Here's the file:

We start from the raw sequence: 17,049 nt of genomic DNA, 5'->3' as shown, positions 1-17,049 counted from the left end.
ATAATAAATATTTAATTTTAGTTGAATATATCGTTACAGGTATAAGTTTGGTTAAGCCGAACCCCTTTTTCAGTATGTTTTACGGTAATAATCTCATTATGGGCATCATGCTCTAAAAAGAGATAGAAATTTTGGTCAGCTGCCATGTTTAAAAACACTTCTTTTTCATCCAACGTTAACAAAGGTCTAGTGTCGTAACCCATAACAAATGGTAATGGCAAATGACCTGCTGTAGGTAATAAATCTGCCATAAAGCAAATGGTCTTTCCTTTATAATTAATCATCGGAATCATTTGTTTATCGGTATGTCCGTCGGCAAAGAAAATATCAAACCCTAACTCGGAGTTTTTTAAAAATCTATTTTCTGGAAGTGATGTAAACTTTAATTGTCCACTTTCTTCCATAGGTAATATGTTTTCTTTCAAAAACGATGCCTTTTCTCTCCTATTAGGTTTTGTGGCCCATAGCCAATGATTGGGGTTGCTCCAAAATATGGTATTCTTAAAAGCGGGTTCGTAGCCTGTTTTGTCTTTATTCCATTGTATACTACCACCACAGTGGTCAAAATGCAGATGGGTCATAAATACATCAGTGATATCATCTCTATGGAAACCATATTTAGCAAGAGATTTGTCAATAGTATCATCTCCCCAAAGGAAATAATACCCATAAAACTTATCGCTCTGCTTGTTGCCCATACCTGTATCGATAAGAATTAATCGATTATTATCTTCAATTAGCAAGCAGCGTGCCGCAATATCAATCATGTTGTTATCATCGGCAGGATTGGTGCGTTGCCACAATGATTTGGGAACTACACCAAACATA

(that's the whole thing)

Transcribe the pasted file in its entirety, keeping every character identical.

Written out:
We start from the raw sequence: 17,049 nt of genomic DNA, 5'->3' as shown, positions 1-17,049 counted from the left end.
ATAATAAATATTTAATTTTAGTTGAATATATCGTTACAGGTATAAGTTTGGTTAAGCCGAACCCCTTTTTCAGTATGTTTTACGGTAATAATCTCATTATGGGCATCATGCTCTAAAAAGAGATAGAAATTTTGGTCAGCTGCCATGTTTAAAAACACTTCTTTTTCATCCAACGTTAACAAAGGTCTAGTGTCGTAACCCATAACAAATGGTAATGGCAAATGACCTGCTGTAGGTAATAAATCTGCCATAAAGCAAATGGTCTTTCCTTTATAATTAATCATCGGAATCATTTGTTTATCGGTATGTCCGTCGGCAAAGAAAATATCAAACCCTAACTCGGAGTTTTTTAAAAATCTATTTTCTGGAAGTGATGTAAACTTTAATTGTCCACTTTCTTCCATAGGTAATATGTTTTCTTTCAAAAACGATGCCTTTTCTCTCCTATTAGGTTTTGTGGCCCATAGCCAATGATTGGGGTTGCTCCAAAATATGGTATTCTTAAAAGCGGGTTCGTAGCCTGTTTTGTCTTTATTCCATTGTATACTACCACCACAGTGGTCAAAATGCAGATGGGTCATAAATACATCAGTGATATCATCTCTATGGAAACCATATTTAGCAAGAGATTTGTCAATAGTATCATCTCCCCAAAGGAAATAATACCCATAAAACTTATCGCTCTGCTTGTTGCCCATACCTGTATCGATAAGAATTAATCGATTATTATCTTCAATTAGCAAGCAGCGTGCCGCAATATCAATCATGTTGTTATCATCGGCAGGATTGGTGCGTTGCCACAATGATTTGGGAACTACACCAAACATA